Morcho History, Family Crest & Coats of Arms
- Origins Available:
Many of the oldest Irish surnames were originally in the Gaelic language native to Ireland. The original Gaelic form of the name Morcho is O Murchadha or Mac Murchadha, which are both derived from the word "murchadh," meaning "sea warrior."
Early Origins of the Morcho family
The surname Morcho was first found in County Wexford (Irish: Loch Garman), founded by Vikings as Waesfjord, and located in Southeastern Ireland, in the province of Leinster, where they held a family seat from very early times.
Early History of the Morcho family
This web page shows only a small excerpt of our Morcho research. Another 96 words (7 lines of text) covering the years 1127, 1172, 1650, 1716 and 1798 are included under the topic Early Morcho History in all our PDF Extended History products and printed products wherever possible.
Morcho Spelling Variations
Names from the Middle Ages demonstrate many spelling variations. This is because the recording scribe or church official often decided as to how a person's name was spelt and in what language. Research into the name Morcho revealed many variations, including Murphy, Morchoe, O'Murphy, Murfie, Murfree, Morfie, Morfey and many more.
Early Notables of the Morcho family (pre 1700)
Another 32 words (2 lines of text) are included under the topic Early Morcho Notables in all our PDF Extended History products and printed products wherever possible.
Migration of the Morcho family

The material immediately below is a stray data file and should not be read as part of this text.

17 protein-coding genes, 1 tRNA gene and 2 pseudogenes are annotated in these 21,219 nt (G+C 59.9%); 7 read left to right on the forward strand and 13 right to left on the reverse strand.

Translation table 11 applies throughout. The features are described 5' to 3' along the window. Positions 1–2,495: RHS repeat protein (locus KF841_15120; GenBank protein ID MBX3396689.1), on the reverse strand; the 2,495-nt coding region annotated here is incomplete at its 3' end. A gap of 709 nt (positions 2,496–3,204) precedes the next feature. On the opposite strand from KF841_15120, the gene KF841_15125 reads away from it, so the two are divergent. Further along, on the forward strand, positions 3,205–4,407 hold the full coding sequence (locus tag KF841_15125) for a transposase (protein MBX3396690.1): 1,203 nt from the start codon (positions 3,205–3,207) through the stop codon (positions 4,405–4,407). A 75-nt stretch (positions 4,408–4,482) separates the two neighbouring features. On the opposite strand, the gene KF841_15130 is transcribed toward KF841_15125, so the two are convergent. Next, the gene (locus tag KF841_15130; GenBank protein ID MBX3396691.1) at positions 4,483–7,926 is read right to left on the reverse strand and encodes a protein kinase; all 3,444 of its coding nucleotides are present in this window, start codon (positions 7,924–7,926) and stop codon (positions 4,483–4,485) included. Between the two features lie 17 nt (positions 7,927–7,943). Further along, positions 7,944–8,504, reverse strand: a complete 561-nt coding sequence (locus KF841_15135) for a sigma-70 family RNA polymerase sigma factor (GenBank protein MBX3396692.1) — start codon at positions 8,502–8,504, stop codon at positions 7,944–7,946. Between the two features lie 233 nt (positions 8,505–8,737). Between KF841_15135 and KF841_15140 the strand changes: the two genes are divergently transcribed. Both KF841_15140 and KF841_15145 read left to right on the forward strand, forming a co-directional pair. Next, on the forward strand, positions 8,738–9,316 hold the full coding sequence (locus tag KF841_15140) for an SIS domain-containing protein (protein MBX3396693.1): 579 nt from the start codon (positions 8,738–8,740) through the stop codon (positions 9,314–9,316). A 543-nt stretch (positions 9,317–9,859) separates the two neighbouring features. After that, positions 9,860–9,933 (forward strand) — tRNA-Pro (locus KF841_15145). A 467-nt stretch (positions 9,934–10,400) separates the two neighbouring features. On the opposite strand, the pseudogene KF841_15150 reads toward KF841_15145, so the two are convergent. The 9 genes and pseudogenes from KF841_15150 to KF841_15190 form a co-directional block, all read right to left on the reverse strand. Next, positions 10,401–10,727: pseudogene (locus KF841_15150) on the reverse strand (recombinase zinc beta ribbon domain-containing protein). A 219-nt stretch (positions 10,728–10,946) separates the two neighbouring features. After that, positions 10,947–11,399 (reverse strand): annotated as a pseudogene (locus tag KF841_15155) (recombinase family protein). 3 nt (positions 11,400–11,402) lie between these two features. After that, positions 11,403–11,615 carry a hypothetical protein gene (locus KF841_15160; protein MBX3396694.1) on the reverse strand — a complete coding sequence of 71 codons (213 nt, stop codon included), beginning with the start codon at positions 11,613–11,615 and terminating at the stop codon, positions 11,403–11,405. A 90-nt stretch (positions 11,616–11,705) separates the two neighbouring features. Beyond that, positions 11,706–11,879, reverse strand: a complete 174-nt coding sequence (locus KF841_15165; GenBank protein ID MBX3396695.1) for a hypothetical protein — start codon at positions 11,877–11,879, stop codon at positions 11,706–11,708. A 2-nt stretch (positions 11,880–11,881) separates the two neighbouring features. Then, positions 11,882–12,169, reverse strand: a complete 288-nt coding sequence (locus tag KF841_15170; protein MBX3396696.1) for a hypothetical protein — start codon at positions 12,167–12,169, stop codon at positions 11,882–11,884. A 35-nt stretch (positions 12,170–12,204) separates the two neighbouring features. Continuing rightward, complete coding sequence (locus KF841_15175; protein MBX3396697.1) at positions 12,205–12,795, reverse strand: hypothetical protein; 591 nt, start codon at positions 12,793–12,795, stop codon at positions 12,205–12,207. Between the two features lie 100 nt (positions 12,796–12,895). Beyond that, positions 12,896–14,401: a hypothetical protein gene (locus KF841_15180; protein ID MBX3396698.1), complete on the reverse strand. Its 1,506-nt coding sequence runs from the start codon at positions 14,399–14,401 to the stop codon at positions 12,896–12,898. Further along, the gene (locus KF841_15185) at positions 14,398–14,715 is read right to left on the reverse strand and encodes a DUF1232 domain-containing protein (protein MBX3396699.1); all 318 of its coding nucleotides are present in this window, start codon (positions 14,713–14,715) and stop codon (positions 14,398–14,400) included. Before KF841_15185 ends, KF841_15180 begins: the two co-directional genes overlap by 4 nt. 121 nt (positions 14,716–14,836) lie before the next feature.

To escape the religious and political discrimination they experienced primarily at the hands of the English, thousands of Irish left their homeland in the 19th century. These migrants typically settled in communities throughout the East Coast of North America, but also joined the wagon trains moving out to the Midwest. Ironically, when the American War of Independence began, many Irish settlers took the side of England, and at the war's conclusion moved north to Canada. These United Empire Loyalists, were granted land along the St. Lawrence River and the Niagara Peninsula. Other Irish immigrants settled in Newfoundland, the Ottawa Valley, New Brunswick and Nova Scotia. The greatest influx of Irish immigrants, however, came to North America during the Great Potato Famine of the late 1840s. Thousands left Ireland at this time for North America and Australia. Many of those numbers, however, did not live through the long sea passage. These Irish settlers to North America were immediately put to work building railroads, coal mines, bridges, and canals. Irish settlers made an inestimable contribution to the building of the New World. Early North American immigration records have revealed a number of people bearing the Irish name Morcho or a variant listed above, including: Dennis Murphy, who arrived in Philadelphia in 1766; Abraham Murphy, who settled in Maryland in 1674; Daniel Murphy, who came to Maryland in 1678; Ann Murphy, who settled in Philadelphia in 1773.
Related Stories +
The Morcho Motto +
The motto was originally a war cry or slogan. Mottoes first began to be shown with arms in the 14th and 15th centuries, but were not in general use until the 17th century. Thus the oldest coats of arms generally do not include a motto. Mottoes seldom form part of the grant of arms: Under most heraldic authorities, a motto is an optional component of the coat of arms, and can be added to or changed at will; many families have chosen not to display a motto.
Motto: Fortis et hospitalis
Motto Translation: Brave and hospitable.